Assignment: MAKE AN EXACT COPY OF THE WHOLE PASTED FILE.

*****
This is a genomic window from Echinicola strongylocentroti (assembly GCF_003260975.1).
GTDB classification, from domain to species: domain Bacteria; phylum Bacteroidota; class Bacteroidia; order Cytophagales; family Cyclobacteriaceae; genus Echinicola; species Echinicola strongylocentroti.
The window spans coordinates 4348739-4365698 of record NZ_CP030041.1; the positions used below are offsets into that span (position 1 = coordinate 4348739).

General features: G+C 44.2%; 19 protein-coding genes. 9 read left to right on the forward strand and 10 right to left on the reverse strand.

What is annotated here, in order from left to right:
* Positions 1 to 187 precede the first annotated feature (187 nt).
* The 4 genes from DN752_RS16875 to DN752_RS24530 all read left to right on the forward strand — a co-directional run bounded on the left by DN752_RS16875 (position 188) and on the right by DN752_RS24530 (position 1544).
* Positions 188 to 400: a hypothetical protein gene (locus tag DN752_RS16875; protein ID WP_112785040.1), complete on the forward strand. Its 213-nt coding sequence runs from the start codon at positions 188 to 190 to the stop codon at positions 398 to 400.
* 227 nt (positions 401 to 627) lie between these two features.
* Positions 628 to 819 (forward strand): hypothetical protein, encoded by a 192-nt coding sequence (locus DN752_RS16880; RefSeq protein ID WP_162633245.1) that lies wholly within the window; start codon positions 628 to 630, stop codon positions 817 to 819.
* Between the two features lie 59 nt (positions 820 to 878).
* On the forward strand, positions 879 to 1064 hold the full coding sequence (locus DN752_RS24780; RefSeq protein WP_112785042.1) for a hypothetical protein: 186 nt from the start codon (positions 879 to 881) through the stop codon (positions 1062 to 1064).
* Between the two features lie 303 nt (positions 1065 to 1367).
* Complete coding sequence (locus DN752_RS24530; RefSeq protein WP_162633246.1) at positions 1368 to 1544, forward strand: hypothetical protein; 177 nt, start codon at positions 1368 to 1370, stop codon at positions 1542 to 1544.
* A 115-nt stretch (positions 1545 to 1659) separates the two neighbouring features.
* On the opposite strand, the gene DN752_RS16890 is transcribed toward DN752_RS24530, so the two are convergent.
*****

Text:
This is a genomic window from Echinicola strongylocentroti (assembly GCF_003260975.1).
GTDB classification, from domain to species: domain Bacteria; phylum Bacteroidota; class Bacteroidia; order Cytophagales; family Cyclobacteriaceae; genus Echinicola; species Echinicola strongylocentroti.
The window spans coordinates 4348739-4365698 of record NZ_CP030041.1; the positions used below are offsets into that span (position 1 = coordinate 4348739).

General features: G+C 44.2%; 19 protein-coding genes. 9 read left to right on the forward strand and 10 right to left on the reverse strand.

What is annotated here, in order from left to right:
* Positions 1 to 187 precede the first annotated feature (187 nt).
* The 4 genes from DN752_RS16875 to DN752_RS24530 all read left to right on the forward strand — a co-directional run bounded on the left by DN752_RS16875 (position 188) and on the right by DN752_RS24530 (position 1544).
* Positions 188 to 400: a hypothetical protein gene (locus tag DN752_RS16875; protein ID WP_112785040.1), complete on the forward strand. Its 213-nt coding sequence runs from the start codon at positions 188 to 190 to the stop codon at positions 398 to 400.
* 227 nt (positions 401 to 627) lie between these two features.
* Positions 628 to 819 (forward strand): hypothetical protein, encoded by a 192-nt coding sequence (locus DN752_RS16880; RefSeq protein ID WP_162633245.1) that lies wholly within the window; start codon positions 628 to 630, stop codon positions 817 to 819.
* Between the two features lie 59 nt (positions 820 to 878).
* On the forward strand, positions 879 to 1064 hold the full coding sequence (locus DN752_RS24780; RefSeq protein WP_112785042.1) for a hypothetical protein: 186 nt from the start codon (positions 879 to 881) through the stop codon (positions 1062 to 1064).
* Between the two features lie 303 nt (positions 1065 to 1367).
* Complete coding sequence (locus DN752_RS24530; RefSeq protein WP_162633246.1) at positions 1368 to 1544, forward strand: hypothetical protein; 177 nt, start codon at positions 1368 to 1370, stop codon at positions 1542 to 1544.
* A 115-nt stretch (positions 1545 to 1659) separates the two neighbouring features.
* On the opposite strand, the gene DN752_RS16890 is transcribed toward DN752_RS24530, so the two are convergent.